Monday, September 7, 2009

Finca Luzon Altos de Luzon Jumilla 2005

Jumilla is one of those great up and coming regions in Spain that is filled with fantastic values. This offering from Finca Luzon, who was one of the quality pioneers in the region, is an outstanding example of what you get from Jumilla and the Monastrell (Mourvedre in France) grape. This grape, which was known for centuries as a bulk wine grape in Jumilla is now producing excellent quality red wines either on its own or blended with other red grapes.

Made with 50% Monastrell, 25% Cabernet Sauvignon, and 25% Tempranillo, the 2005 Altos de Luzon Jumilla is intense, dark purple in color. On the nose you get blackberry, blueberry jam, and plum with notes of cinnamon. In your mouth the wine is fruit forward with intense dark fruit flavors similar to the nose with a very subtle earthiness to it as well. The wine has decent acidity and some very nice tannins that provide some structure. The finish is delicious and long. This is what the new Jumilla is all about - intense fruit, some structure, and delicious. At a price of $15.99 it is also a very good value.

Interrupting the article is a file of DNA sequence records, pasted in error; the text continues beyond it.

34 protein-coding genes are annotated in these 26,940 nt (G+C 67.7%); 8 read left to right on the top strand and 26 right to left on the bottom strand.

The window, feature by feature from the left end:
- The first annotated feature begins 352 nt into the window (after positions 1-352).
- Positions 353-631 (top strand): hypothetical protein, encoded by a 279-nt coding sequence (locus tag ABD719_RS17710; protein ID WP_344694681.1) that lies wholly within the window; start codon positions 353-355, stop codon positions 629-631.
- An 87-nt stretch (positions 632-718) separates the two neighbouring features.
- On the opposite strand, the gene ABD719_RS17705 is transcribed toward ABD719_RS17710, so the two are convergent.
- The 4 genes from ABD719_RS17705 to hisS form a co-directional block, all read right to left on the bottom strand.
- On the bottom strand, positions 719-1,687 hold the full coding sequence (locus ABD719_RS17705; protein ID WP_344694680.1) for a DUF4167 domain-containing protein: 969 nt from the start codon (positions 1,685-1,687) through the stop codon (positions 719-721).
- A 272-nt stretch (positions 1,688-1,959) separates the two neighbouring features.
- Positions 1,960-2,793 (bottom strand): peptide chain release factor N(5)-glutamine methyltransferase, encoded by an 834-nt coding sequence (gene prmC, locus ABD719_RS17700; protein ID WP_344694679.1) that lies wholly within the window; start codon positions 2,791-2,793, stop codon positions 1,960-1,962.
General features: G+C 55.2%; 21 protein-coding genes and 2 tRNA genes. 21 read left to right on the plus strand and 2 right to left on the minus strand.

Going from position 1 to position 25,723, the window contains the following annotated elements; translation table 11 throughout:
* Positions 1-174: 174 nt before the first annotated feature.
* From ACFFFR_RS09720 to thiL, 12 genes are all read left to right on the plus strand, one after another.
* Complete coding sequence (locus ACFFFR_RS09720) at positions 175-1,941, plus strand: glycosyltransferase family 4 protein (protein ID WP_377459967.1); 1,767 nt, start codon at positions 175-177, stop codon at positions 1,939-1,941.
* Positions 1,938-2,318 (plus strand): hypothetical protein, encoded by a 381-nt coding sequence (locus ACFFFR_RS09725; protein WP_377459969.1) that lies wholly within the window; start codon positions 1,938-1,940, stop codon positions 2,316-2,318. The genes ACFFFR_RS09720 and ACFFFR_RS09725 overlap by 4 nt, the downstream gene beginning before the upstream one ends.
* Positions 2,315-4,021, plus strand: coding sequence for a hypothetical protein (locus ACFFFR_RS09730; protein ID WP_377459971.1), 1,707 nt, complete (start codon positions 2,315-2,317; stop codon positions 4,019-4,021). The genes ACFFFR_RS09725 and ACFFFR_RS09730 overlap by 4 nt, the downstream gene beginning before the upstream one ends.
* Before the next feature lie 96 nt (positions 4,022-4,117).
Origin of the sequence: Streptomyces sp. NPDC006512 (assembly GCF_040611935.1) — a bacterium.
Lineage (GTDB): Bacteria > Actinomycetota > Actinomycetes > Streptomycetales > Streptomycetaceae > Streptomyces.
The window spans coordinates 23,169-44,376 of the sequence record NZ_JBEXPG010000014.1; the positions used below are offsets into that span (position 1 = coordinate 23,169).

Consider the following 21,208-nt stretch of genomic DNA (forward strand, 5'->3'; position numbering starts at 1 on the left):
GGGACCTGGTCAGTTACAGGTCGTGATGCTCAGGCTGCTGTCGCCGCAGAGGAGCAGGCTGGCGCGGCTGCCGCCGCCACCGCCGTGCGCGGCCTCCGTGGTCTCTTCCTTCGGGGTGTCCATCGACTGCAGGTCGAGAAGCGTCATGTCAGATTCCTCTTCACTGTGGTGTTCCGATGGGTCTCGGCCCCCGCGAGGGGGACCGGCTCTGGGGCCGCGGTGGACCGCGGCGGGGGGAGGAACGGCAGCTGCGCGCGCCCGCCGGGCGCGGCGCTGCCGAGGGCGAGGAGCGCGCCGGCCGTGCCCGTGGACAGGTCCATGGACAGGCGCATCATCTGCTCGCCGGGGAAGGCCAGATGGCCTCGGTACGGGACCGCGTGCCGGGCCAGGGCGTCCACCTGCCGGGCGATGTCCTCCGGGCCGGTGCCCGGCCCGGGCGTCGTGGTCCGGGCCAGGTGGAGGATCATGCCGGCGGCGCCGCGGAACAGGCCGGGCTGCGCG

I had this wine with a big, juicy cheeseburger on the grill and it was a perfect pairing. It would also be very nice with barbecued ribs. Whatever you decide to have it with, make sure you give the wine sufficient time to decant. I recommend at least two hours in decanter or pour through a Vinturi wine aerator. Yes these things do work. Cheers!

Sunday, September 6, 2009

Paul Jaboulet Aine Les Jalets Crozes Hermitage 2005